When separating and divorcing, providing for your children is not just an emotional issue, but a financial one. From school fees to swimming classes, who will pay for what needs careful consideration.
When a child lives with one parent, the other is legally required to contribute to their child’s living costs. The Child Maintenance Service (CMS) is a government body that calculates and enforces minimum child maintenance payments. You can use their calculator to estimate how much you will need to pay.
You can of course contribute more than the statutory minimum, if you want to. For example, Chris was dedicated to providing his children with a guaranteed sum which was higher than the CMS calculation, so he asked to include this in his financial settlement.
School fees and childcare
For some parents, being able to continue funding private education for their children is a priority. Denise and Peter chose to enter into a formal agreement to guarantee this, in which they agreed to ring-fence money from their house sale to ensure their son could stay at the school they had carefully chosen.
Daniel and Sarah planned to share care of their children equally, including the costs of sending them to a local nursery. They were able to have this written into their financial settlement.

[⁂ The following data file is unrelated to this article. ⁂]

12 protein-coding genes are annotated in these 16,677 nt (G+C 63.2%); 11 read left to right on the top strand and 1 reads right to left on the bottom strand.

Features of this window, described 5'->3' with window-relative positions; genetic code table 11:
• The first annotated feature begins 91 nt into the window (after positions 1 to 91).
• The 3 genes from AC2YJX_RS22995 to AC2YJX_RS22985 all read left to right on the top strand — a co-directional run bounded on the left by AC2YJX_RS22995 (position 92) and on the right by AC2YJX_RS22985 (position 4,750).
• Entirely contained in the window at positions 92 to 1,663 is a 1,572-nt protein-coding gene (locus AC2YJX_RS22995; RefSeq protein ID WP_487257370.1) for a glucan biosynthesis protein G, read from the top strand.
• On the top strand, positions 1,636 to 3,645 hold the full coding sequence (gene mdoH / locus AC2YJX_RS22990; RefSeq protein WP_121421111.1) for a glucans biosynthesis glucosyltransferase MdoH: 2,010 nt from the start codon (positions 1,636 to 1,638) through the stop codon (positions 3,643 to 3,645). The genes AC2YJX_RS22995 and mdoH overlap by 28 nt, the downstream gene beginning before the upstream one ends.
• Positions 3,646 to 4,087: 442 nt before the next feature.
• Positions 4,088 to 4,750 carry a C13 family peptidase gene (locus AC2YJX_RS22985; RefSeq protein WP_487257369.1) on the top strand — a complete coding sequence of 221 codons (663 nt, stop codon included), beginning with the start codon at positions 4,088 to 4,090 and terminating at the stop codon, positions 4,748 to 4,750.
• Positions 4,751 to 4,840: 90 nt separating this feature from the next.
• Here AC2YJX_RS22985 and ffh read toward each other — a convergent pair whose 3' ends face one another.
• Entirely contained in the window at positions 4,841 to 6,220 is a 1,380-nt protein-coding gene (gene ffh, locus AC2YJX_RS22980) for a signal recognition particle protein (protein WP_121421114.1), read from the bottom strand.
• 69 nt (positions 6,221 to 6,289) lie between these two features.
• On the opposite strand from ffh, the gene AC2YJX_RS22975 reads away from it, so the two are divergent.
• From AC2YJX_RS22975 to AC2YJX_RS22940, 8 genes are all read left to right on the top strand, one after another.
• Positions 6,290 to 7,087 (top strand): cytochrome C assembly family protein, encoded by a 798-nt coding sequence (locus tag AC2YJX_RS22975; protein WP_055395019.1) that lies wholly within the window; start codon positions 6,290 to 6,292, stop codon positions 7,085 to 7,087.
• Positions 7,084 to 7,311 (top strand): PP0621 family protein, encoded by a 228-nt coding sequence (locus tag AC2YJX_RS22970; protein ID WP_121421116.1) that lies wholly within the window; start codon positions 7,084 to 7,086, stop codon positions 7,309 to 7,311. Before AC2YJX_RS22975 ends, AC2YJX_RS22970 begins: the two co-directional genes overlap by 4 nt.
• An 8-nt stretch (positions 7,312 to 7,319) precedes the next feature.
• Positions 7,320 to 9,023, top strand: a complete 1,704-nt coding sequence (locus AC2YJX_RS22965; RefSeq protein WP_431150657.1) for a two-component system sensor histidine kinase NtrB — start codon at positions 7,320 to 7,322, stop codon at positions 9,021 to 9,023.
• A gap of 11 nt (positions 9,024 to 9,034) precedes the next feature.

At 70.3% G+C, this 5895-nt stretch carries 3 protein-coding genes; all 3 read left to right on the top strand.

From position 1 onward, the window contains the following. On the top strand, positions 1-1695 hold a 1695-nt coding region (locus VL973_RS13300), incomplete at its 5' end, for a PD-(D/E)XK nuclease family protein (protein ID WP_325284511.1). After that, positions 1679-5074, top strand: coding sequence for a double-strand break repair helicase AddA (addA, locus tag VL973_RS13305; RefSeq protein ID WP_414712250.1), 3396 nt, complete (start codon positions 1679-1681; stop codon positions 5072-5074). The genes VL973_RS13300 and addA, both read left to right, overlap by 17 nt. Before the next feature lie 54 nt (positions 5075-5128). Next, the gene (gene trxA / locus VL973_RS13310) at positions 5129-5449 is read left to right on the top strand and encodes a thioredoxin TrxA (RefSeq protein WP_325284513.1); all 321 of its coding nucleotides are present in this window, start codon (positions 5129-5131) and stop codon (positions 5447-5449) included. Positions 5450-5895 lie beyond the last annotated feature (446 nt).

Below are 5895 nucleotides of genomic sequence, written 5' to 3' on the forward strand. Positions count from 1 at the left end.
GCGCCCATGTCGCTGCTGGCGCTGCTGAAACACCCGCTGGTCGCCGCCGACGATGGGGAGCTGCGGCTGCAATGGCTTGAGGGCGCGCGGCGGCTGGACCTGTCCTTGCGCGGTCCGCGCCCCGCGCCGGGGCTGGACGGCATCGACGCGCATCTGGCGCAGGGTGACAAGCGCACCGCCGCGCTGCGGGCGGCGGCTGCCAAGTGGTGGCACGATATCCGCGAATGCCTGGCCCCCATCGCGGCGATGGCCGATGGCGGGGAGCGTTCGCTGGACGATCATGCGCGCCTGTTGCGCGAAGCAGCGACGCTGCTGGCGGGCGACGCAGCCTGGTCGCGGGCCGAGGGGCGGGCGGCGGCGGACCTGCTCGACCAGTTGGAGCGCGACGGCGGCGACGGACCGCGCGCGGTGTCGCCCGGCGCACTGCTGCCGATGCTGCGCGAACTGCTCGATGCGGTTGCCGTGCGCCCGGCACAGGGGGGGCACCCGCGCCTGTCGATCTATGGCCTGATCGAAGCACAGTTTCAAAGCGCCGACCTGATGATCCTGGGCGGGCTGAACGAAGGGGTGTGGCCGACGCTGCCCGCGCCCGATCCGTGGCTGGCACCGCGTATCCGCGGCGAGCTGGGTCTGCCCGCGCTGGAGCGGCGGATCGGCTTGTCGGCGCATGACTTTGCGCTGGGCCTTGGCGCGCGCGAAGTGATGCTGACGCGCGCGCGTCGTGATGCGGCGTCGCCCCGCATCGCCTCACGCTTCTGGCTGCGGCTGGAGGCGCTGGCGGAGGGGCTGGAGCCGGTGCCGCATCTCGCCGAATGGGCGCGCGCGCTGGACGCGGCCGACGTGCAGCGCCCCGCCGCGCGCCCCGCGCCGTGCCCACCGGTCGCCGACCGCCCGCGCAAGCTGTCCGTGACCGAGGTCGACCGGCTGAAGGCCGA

Hobbies, holidays… and the extras
Who will cover Ellie’s ballet classes, or Oliver’s school trip? Will it be equal? Or will Mum pay because Dad pays for the school bus?
Discussing these contributions with your ex-spouse at the outset can stave off future misunderstandings and disputes. This also makes it possible to record in your settlement contributions to your child’s extracurricular activities that are important to you or your ex-spouse.
If you cannot agree, the Court can make various awards as part of your divorce settlement. The Court also has the power to make financial provision for children under Schedule 1 of the Children Act 1989, regardless of whether you are married or in a civil partnership. This includes regular maintenance or school fees (including ‘top up’ maintenance for high earners), or an order that one parent should own or continue living in a shared home if they are caring for young children.